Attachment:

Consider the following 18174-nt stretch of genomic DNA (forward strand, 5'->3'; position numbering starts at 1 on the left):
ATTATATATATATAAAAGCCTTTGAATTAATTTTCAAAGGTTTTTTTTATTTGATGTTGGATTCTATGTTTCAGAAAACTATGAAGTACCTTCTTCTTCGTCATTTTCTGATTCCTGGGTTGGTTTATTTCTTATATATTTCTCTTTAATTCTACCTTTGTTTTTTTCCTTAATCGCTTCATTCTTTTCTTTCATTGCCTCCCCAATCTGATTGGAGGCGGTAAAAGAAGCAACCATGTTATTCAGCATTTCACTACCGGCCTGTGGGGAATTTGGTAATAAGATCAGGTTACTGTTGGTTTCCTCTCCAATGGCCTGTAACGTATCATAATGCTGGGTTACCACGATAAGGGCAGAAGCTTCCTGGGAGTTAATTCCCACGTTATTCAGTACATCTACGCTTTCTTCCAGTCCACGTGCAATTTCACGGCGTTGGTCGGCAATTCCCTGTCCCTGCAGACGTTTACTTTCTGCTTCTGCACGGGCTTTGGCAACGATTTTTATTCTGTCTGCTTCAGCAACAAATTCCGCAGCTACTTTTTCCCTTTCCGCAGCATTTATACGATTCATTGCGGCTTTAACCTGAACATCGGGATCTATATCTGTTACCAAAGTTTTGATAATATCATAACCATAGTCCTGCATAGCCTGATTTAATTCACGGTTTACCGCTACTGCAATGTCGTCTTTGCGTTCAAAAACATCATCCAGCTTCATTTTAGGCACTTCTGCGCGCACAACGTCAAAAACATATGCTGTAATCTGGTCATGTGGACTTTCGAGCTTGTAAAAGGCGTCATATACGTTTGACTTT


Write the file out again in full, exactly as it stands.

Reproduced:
Consider the following 18174-nt stretch of genomic DNA (forward strand, 5'->3'; position numbering starts at 1 on the left):
ATTATATATATATAAAAGCCTTTGAATTAATTTTCAAAGGTTTTTTTTATTTGATGTTGGATTCTATGTTTCAGAAAACTATGAAGTACCTTCTTCTTCGTCATTTTCTGATTCCTGGGTTGGTTTATTTCTTATATATTTCTCTTTAATTCTACCTTTGTTTTTTTCCTTAATCGCTTCATTCTTTTCTTTCATTGCCTCCCCAATCTGATTGGAGGCGGTAAAAGAAGCAACCATGTTATTCAGCATTTCACTACCGGCCTGTGGGGAATTTGGTAATAAGATCAGGTTACTGTTGGTTTCCTCTCCAATGGCCTGTAACGTATCATAATGCTGGGTTACCACGATAAGGGCAGAAGCTTCCTGGGAGTTAATTCCCACGTTATTCAGTACATCTACGCTTTCTTCCAGTCCACGTGCAATTTCACGGCGTTGGTCGGCAATTCCCTGTCCCTGCAGACGTTTACTTTCTGCTTCTGCACGGGCTTTGGCAACGATTTTTATTCTGTCTGCTTCAGCAACAAATTCCGCAGCTACTTTTTCCCTTTCCGCAGCATTTATACGATTCATTGCGGCTTTAACCTGAACATCGGGATCTATATCTGTTACCAAAGTTTTGATAATATCATAACCATAGTCCTGCATAGCCTGATTTAATTCACGGTTTACCGCTACTGCAATGTCGTCTTTGCGTTCAAAAACATCATCCAGCTTCATTTTAGGCACTTCTGCGCGCACAACGTCAAAAACATATGCTGTAATCTGGTCATGTGGACTTTCGAGCTTGTAAAAGGCGTCATATACGTTTGACTTT